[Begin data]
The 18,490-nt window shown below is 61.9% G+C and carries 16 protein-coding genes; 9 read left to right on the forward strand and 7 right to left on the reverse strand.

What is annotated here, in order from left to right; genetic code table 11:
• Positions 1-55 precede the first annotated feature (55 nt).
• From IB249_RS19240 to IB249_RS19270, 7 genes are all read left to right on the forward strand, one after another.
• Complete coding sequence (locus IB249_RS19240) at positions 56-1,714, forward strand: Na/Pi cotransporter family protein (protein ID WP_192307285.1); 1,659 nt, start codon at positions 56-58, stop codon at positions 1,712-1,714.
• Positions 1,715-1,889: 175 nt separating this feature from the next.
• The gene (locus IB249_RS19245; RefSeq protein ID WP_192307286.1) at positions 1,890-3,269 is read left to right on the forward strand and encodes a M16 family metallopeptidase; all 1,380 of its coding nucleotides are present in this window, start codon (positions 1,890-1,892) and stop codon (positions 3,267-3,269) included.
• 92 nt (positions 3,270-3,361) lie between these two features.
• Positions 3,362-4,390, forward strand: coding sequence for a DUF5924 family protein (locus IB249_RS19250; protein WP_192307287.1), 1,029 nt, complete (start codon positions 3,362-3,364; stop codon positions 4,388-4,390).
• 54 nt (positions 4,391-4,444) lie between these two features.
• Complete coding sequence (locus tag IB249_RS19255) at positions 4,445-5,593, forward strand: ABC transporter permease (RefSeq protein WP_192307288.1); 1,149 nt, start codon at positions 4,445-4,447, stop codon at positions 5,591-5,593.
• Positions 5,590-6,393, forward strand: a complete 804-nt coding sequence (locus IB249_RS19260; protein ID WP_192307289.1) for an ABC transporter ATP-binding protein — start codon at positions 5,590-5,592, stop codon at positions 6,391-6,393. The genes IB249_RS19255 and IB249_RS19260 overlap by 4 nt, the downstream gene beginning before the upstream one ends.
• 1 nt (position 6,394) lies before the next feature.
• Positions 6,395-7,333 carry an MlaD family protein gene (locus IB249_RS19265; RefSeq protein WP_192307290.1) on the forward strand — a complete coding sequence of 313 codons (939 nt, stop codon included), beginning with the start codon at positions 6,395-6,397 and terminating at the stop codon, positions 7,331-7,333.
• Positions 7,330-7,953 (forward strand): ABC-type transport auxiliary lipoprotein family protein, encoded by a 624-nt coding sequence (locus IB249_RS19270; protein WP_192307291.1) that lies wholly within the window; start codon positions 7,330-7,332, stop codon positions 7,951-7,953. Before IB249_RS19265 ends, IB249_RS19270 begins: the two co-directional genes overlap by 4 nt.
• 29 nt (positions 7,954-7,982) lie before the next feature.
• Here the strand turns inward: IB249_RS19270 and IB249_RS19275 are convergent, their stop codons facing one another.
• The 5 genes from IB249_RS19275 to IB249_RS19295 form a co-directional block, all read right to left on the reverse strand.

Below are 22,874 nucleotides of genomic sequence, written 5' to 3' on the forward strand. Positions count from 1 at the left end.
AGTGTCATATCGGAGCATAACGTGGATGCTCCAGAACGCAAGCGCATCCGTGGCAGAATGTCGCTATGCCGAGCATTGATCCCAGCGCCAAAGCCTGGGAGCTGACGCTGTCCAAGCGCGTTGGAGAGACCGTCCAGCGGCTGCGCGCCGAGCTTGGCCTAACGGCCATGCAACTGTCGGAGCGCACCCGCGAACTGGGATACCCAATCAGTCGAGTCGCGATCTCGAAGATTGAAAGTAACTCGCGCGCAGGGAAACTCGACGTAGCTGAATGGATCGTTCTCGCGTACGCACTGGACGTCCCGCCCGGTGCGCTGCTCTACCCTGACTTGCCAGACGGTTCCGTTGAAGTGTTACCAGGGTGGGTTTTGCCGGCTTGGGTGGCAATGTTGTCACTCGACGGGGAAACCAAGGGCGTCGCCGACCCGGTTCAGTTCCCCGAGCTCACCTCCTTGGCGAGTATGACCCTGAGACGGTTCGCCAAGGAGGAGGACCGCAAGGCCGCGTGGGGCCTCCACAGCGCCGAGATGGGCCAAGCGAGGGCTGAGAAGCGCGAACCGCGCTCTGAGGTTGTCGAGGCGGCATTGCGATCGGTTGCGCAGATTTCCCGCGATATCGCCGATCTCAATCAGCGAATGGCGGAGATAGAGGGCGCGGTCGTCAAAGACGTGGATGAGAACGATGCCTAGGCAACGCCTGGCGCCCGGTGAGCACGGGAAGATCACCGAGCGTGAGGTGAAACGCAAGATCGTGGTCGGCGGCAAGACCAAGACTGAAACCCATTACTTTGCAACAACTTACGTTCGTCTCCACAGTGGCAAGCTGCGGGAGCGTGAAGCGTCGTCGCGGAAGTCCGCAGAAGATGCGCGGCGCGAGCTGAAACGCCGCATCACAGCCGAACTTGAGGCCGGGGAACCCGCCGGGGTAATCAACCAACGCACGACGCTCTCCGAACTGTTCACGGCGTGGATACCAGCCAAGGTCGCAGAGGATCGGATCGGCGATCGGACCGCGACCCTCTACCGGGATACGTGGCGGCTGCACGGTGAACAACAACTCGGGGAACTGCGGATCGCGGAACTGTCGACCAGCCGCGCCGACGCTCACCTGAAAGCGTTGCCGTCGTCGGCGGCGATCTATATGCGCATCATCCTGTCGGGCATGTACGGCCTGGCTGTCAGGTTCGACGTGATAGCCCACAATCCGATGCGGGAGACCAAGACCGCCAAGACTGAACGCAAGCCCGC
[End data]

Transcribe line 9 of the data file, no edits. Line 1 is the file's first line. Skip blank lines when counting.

• Positions 3,362-4,390, forward strand: coding sequence for a DUF5924 family protein (locus IB249_RS19250; protein WP_192307287.1), 1,029 nt, complete (start codon positions 3,362-3,364; stop codon positions 4,388-4,390).